A lot of sliding into people's messages, to be honest. I shamelessly messaged around 150 people, at Bristol and elsewhere asking if they'd be willing to write something for this new site I'm creating. I created a template that's easy to fill out and it's actually quite enjoyable reminiscing over your time away and offering others your tips. I had no past IT knowledge but with a lot of trial and error, the site gradually took shape whilst being out in Brazil and it is exactly the way I wanted it to look, but better.

What's been the general response to the website? Have people been willing to contribute/ given good feedback?

The launch was absolutely phenomenal. So far in 3 weeks, we’ve had over 3,000 visitors in 52 different countries! I think having a supportive network of friends - Not only friends in the UK but in Spain, Brazil, US, China - was very important getting it spread. The response has been mainly positive! People saying that it’s a very useful site which people can use and contribute for many years to come. I’ve had lots of constructive feedback which I’ve immediately taken on board and put straight into the site, such as separating all money and accommodation advice to their own sections so they're easier to locate, beginning to branch out to other countries etc. The contribution from my friends, and people I don’t even know, has been amazing. The most common phrase I get is ‘wow I wish I had this before I came out here!’ which is great - hopefully there will be less of that with the site now!

How have you found it managing the website alongside your year abroad studies/ work?

Fortunately with my internship in Brazil, I finish work around 3pm. The work environment is very relaxed and they allow me to stay in the school and get on with the site. Student Travel Tips has become my addiction! Over the last six weeks I’ve been working on it every day. Some days i’ll be trying to sleep but so many ideas are coming to me and I end up staying up until 4/5 in the morning on it trying to get it ready and slick as quickly as possible, whilst not trying to take down the site to make these changes! My mum and my brother have helped me massively in getting it looking the way it is, along with some friends helping me set up the Instagram and Facebook pages and general tidy ups.

What have been your personal year abroad highlights?

Very good question. My personal highlights in Spain were just having the best time with my friend Marc and the other ‘chavales’ out there. We became such a tight group of friends, going to football games, being on the beach right through until November and the daily bocadillos and cortados at the local cafe. I wouldn’t change a thing about Valencia.

I’ve only been in Brazil for seven weeks or so but I’d say Carnaval was definitely up there with one of the best experiences in my life. I also really enjoy life in SP and the fact that I am living with 30 people in a big student house has also been a highlight for me. Meeting and living with people from Chile, Mexico, Colombia, Brazil has not only meant I can practise my Spanish with the Latinos but also have a big social circle to help me whenever I feel lonely. A year abroad has its highs and lows that’s for sure, you’ll have times where you’ll feel alone and may not have that close friend nearby but you’ll get through the tough stages. I'm also very grateful to have my friend Michaela here with me as well.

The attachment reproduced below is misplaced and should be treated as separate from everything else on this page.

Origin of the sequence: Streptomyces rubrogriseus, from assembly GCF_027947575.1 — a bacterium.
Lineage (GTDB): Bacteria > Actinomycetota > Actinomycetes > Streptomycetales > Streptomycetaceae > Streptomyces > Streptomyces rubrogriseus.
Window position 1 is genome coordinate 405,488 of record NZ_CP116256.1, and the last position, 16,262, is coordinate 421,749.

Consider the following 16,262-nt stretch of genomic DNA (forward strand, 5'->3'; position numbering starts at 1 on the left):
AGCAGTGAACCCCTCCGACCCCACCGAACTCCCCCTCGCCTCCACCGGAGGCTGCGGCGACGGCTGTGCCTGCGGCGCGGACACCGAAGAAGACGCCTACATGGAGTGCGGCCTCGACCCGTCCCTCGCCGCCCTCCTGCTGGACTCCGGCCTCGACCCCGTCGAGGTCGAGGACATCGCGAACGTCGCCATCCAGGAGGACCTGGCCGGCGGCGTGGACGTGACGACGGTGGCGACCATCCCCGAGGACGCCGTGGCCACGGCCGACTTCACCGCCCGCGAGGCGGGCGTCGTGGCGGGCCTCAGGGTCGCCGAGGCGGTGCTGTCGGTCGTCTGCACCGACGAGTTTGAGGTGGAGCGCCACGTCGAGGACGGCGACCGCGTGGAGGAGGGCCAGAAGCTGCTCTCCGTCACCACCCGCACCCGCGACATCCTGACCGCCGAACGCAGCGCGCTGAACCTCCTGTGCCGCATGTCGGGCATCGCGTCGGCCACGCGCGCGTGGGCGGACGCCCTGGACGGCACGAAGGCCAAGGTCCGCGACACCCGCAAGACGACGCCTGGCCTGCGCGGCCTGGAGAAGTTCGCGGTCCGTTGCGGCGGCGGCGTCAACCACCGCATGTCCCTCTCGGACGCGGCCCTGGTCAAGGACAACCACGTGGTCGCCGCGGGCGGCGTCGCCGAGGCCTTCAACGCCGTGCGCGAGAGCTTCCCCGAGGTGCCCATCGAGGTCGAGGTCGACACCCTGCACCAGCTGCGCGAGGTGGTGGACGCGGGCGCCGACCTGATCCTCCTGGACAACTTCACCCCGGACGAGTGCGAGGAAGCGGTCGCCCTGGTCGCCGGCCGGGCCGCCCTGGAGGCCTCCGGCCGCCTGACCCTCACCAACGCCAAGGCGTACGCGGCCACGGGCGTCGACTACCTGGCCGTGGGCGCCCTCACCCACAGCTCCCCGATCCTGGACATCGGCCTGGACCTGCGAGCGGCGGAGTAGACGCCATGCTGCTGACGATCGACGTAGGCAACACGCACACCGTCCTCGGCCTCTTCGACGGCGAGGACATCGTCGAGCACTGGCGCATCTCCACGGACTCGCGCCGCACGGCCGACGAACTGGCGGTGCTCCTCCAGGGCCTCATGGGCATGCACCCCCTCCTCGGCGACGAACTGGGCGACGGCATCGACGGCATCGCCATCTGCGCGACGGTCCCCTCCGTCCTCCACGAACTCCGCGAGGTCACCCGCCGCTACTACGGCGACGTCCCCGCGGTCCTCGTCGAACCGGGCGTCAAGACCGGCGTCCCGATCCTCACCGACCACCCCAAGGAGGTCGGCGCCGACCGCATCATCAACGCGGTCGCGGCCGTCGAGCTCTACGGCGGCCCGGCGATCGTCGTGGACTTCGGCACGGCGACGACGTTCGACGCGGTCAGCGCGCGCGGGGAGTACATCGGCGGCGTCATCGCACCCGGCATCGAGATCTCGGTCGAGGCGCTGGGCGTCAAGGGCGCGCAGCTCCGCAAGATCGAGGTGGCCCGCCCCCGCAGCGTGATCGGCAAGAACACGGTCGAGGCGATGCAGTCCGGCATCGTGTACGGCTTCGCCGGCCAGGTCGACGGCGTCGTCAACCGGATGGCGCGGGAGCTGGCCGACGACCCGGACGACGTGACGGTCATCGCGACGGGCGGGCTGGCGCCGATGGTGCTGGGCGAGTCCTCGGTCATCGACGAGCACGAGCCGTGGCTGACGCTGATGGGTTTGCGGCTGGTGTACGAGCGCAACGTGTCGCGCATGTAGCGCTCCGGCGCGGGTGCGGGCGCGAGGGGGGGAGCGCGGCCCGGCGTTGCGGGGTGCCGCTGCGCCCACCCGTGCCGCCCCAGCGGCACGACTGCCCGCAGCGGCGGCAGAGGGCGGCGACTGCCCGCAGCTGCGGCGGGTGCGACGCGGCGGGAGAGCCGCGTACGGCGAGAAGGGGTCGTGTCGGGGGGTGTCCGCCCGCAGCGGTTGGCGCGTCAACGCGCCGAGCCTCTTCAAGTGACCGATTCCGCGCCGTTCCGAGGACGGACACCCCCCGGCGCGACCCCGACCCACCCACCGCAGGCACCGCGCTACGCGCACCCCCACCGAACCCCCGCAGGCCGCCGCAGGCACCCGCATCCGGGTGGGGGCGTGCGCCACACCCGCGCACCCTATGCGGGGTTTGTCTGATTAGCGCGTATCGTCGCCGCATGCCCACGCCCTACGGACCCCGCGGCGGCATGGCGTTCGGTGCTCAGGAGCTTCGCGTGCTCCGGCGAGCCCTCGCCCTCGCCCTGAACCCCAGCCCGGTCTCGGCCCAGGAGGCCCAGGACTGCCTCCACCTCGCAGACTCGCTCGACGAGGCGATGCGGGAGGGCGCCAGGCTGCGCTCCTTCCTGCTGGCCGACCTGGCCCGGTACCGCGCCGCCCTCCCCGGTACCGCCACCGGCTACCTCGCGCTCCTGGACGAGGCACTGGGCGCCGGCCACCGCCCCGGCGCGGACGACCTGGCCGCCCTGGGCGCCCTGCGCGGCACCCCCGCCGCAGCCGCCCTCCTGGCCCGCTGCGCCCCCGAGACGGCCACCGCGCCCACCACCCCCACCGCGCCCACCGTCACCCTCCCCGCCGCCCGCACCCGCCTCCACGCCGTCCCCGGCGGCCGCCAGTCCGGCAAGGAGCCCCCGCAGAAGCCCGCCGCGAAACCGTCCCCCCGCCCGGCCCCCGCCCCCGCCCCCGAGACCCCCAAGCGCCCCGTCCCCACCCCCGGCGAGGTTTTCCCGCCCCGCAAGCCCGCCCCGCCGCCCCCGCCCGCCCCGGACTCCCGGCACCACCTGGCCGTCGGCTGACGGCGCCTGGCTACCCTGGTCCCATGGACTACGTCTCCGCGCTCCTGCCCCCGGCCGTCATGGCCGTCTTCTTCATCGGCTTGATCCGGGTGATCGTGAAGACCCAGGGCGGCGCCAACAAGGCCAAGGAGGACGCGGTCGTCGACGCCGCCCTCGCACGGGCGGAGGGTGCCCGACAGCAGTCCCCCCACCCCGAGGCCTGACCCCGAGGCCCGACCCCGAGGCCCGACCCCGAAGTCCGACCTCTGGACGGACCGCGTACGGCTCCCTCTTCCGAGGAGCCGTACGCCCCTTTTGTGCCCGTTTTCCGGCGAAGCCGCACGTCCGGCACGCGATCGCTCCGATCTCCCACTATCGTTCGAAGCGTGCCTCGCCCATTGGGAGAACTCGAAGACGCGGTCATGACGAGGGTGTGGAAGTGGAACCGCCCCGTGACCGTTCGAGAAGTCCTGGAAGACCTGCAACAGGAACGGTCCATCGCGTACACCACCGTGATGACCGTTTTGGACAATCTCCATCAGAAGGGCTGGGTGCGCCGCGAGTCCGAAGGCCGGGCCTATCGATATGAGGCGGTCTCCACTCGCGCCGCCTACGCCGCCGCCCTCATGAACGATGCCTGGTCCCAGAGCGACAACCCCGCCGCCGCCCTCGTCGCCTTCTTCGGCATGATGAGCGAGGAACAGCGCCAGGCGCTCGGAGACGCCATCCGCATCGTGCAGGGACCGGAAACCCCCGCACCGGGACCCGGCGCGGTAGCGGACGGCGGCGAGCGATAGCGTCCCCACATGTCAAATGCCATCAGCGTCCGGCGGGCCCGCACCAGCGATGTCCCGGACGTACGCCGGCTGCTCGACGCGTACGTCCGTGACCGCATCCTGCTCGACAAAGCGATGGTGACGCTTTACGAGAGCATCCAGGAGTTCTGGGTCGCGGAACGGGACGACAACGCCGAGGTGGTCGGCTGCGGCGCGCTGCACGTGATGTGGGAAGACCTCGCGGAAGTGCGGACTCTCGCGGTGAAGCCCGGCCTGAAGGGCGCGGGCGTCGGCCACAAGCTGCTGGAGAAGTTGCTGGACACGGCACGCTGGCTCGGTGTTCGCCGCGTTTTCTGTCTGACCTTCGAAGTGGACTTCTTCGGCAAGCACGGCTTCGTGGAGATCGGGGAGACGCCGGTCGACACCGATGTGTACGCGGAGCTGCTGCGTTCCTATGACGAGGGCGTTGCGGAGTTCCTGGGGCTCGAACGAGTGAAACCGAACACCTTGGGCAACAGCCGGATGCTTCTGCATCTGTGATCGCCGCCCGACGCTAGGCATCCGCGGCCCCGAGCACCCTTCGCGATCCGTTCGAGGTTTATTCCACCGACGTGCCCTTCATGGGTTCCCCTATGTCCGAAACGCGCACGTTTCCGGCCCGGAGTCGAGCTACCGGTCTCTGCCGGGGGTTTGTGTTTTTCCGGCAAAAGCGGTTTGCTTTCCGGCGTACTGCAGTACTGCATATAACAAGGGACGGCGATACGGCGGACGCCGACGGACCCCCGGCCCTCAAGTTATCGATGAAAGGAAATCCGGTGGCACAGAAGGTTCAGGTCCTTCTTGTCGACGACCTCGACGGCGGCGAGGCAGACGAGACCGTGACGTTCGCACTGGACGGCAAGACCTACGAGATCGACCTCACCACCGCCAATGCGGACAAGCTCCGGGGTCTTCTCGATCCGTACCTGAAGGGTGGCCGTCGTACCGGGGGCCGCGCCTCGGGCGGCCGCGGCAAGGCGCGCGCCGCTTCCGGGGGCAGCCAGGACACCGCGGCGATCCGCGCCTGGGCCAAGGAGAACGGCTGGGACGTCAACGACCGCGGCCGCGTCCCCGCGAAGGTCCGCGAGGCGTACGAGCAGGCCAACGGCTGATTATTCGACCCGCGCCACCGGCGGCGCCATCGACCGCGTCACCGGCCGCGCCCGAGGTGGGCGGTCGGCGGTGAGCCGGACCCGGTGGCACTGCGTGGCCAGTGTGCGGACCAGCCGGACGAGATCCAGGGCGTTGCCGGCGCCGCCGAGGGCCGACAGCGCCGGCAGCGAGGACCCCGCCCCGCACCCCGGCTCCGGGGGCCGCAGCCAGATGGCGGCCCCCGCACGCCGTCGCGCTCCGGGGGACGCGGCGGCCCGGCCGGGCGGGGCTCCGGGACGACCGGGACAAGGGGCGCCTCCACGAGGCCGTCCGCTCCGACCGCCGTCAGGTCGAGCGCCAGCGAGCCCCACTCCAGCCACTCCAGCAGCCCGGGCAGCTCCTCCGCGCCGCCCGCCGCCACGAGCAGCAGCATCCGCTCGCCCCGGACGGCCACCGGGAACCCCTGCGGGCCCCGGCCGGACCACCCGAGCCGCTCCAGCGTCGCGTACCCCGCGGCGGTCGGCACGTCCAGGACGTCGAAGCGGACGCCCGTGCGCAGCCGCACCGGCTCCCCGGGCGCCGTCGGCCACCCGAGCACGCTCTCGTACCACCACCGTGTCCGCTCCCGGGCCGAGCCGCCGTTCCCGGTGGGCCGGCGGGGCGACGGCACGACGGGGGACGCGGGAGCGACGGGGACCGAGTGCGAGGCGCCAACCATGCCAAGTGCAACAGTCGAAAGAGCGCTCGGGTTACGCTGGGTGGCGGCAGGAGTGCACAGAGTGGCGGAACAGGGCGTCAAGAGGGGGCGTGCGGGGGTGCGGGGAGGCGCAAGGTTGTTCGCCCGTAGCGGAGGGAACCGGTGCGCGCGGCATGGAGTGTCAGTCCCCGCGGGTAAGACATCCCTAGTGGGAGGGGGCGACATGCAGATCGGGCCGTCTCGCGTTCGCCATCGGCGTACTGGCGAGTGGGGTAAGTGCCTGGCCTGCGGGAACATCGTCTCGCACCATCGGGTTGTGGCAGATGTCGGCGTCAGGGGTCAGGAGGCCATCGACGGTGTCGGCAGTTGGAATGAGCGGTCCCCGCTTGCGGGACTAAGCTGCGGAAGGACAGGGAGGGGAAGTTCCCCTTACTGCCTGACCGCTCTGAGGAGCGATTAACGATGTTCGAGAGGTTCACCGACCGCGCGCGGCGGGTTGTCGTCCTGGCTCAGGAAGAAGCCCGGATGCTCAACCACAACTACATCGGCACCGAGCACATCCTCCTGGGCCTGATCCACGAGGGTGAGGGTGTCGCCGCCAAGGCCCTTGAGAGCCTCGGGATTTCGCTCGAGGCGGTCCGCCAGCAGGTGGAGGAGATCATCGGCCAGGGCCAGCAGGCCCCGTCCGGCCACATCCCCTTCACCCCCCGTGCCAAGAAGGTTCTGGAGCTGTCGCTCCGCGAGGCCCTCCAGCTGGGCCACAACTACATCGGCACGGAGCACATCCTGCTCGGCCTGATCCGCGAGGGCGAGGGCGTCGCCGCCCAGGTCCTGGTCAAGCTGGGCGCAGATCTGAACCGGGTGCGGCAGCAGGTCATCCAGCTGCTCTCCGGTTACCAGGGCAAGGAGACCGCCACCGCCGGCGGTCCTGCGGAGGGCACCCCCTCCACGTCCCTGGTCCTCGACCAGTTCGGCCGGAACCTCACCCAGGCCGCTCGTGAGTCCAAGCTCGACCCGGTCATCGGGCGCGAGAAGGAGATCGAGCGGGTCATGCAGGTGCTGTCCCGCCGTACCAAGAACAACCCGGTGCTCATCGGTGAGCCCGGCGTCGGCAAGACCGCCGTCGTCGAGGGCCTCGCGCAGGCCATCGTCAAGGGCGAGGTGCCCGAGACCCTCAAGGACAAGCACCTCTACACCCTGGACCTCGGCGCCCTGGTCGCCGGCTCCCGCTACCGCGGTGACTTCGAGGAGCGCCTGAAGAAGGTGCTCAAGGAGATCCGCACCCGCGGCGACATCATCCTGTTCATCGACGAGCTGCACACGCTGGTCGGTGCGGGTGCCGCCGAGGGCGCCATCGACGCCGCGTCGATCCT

Epigram / Alfie Laurence

What's been your favourite part of starting the website?

I think it’s got to be reading everyone’s stories. Some of the people I don’t even know, so reading about their trips to Guadalajara in Mexico or even Phuket in Thailand is great. Not only is it so interesting to see what people in my position are up to but also all the knowledge of these places that I can benefit from when I decide to go out there in the future is fantastic. I’m learning so so much every day and even if I was to end my year abroad tomorrow, I’d be satisfied with the things I've learned and skills I can take on with me for later life. Fortunately I have another three months to enjoy Brazil and even travel to Chile and Argentina using all the tips on the site!

Do you have any tips for students embarking on a year abroad?

Absolutely. I’d say take a plunge with some places they may not be considering. Brazil over Portugal is a huge one - I cannot recommend Brazil enough. I’ve picked up so much Portuguese and have made contacts and friends out here from all over the globe. The Erasmus crowd is something I’d avoid; although you can have the best time, it doesn’t force you to speak the language as much as being in South America or Guadeloupe for French, for example. Also with the Brexit chaos, studying in Europe might not be an affordable option so have a look at the website and consider new places. See it as a year of experience for yourself. There will always be nights to go back to in Bristol but avoid FOMO - you have the opportunity to live in a foreign country(ies) for a whole year. Make the most of every minute.

What's next for the website?

There's lots in the pipeline at the moment and I'm very excited to get it all up eventually. We’re expanding to Australia, Asia, Canada, Japan, China, the US and so shortly people will be able to get the tips for these places also. More for the non language students I think. I’m working on creating Student Travel Talks which will be a podcast series speaking to students and travellers I know that have great advice for young people embarking on new adventures. The rest of the future plans I’ll have to keep quiet for now but this isn’t a short term project - I plan to continue this well past university, for sure. There are infinite possibilities with this website so watch this space!

Huge thank you to everyone checking out the website as well as the Facebook and Instagram page, and also to people passing it on. Hopefully by September it will be a name many students know of and can resort to it for advice. After all, you'd much rather take advice aimed at someone aged 21 than a 60 year old professor, wouldn't you?